The Newfoundland is a large working dog. Newfoundlands can be black, brown, white and black (called Landseer) or gray. However, in Canada, the country of their origin, the only correct colours are black (including black with white markings) and white and black (Landseer). They were originally bred and used as a working dog for fishermen in the Dominion of Newfoundland (which is now part of Canada). They are known for their giant size, intelligence, tremendous strength, calm dispositions, and loyalty. Newfoundland dogs excel at water rescue/lifesaving because of their muscular build, thick double coat, webbed feet, and innate swimming abilities.
There are several health problems associated with Newfoundlands. Newfoundlands are prone to hip dysplasia (a malformed ball and socket in the hip joint). They also get Elbow dysplasia, and cystinuria (a hereditary defect that forms calculi stones in the bladder). Another genetic problem is subvalvular aortic stenosis (SAS). This is a common heart defect in Newfoundlands involving defective heart valves. SAS can cause sudden death at an early age. It is common that "Newfs" live to be 8 to 10 years of age; 10 years is a commonly cited life expectancy.
The Newfoundland shares many traits with other mastiffs, such as the St. Bernard and English mastiff, including stout legs, massive heads with very broad snouts, a thick bull neck, and a very sturdy bone structure. In fact, many St. Bernard Dogs have Newfoundland Dog ancestry. Newfoundlands were brought and introduced to the St. Bernard breed in the 18th century when the population was threatened by an epidemic of distemper. They share many characteristics of many mountain dog breeds such as the Great Pyrenees.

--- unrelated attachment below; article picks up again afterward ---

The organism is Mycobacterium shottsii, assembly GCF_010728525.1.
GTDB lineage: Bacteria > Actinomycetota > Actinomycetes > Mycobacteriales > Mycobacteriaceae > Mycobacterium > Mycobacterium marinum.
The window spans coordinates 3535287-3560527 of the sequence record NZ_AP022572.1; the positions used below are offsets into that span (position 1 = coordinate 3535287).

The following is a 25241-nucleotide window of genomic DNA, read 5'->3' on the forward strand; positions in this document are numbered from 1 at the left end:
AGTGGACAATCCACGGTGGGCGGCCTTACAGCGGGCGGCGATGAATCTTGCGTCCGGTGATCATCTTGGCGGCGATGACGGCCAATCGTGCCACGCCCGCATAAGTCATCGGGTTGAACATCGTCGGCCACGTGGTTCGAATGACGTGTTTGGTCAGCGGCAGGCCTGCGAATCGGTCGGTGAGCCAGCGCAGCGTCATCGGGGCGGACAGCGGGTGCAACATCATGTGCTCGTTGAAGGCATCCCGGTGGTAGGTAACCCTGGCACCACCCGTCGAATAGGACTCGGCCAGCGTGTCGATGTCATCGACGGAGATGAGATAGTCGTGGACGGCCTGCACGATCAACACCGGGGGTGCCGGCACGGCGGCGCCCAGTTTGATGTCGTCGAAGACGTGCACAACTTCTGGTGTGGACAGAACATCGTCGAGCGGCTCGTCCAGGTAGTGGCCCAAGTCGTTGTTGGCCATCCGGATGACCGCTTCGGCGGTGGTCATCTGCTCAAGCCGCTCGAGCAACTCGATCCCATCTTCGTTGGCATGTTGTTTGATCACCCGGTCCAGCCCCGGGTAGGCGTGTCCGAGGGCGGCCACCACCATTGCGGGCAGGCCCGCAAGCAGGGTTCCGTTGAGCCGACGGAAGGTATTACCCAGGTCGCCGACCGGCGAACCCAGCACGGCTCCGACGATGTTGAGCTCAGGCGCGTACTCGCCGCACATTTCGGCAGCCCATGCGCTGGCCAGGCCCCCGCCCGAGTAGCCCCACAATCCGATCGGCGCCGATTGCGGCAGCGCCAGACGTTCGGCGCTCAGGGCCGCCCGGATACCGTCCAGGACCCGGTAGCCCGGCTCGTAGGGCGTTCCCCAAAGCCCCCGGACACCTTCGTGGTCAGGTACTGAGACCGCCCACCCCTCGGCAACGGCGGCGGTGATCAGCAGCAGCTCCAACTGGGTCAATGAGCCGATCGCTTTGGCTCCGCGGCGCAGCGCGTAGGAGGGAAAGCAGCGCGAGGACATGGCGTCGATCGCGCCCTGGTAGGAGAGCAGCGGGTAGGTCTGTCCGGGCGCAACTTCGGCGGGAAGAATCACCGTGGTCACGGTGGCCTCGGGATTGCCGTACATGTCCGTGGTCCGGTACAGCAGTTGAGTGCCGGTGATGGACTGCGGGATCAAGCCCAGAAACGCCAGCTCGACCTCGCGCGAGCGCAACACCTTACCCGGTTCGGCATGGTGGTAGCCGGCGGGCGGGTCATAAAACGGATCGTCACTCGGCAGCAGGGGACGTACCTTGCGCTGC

The Newfoundland breed originated in Newfoundland, and is descended from a breed indigenous to the island known as the lesser Newfoundland, or St. John's dog. The mastiff characteristics of the Newfoundland are likely a result of breeding with Portuguese Mastiffs brought to the island by Portuguese fishermen beginning in the 16th century.
The speculation that Newfoundlands may be partly descended from big black bear dogs introduced by the Vikings in 1001 A.D. is based more in romance than in fact.
By the time colonization was permitted in Newfoundland in 1610, the distinct physical characteristics and mental attributes had been established in the Newfoundland breed. In the early 1880s, fishermen and explorers from Ireland and England traveled to the Grand Banks of Newfoundland, where they described two main types of working dog. One was heavily built, large with a longish coat, and the other medium-sized in build – an active, smooth-coated water dog. The heavier breed was known as the Greater Newfoundland, or Newfoundland. The smaller breed was known as the Lesser Newfoundland, or St. John's dog. The St. John's dog became the founding breed of the modern retrievers. Both breeds were used as working dogs to pull fish nets, with the Greater Newfoundland also being used to haul carts and other equipment.
Because of that, they were part of the foundation stock of the Leonberger (which excelled at water rescue and was imported by the Canadian government for that purpose); and the now extinct Moscow Water Dog, a failed attempt at creating a lifesaving dog by the Russian state kennel—the unfortunate outcross with the Caucasian Ovcharka begat a biting and not a rescuing dog.
Many tales have been told of the courage displayed by Newfoundlands in adventuring and lifesaving exploits. Over the last two centuries, this has inspired a number of artists, who have portrayed the dogs in paint, stone, bronze and porcelain. One famous Newfoundland was a dog named Seaman, who accompanied American explorers Lewis and Clark on their expedition.
The breed's working role was varied and another famous all black Newfoundland performed as the star attraction in Van Hare's Magic Circus from 1862 and for many years thereafter in one England's founding circus acts, traveling throughout Europe. The circus dog was known as the "Thousand Guinea Dog Napoleon" or "Napoleon the Wonder Dog". Van Hare trained other Newfoundland dogs to perform a steeplechase routine, with baboons dressed up as jockeys to ride them. Nonetheless, his "wizard dog" Napoleon was his favorite and would compete at jumping against human rivals, leaping over horses from a springboard, and dancing to music.
The breed prospered in the United Kingdom, until 1914 and again in 1939, when its numbers were almost fatally depleted by wartime restrictions. Since the 1950s there has been a steady increase in numbers and popularity, despite the fact that the Newfoundland's great size and fondness for mud and water makes it unsuitable as a pet for many households.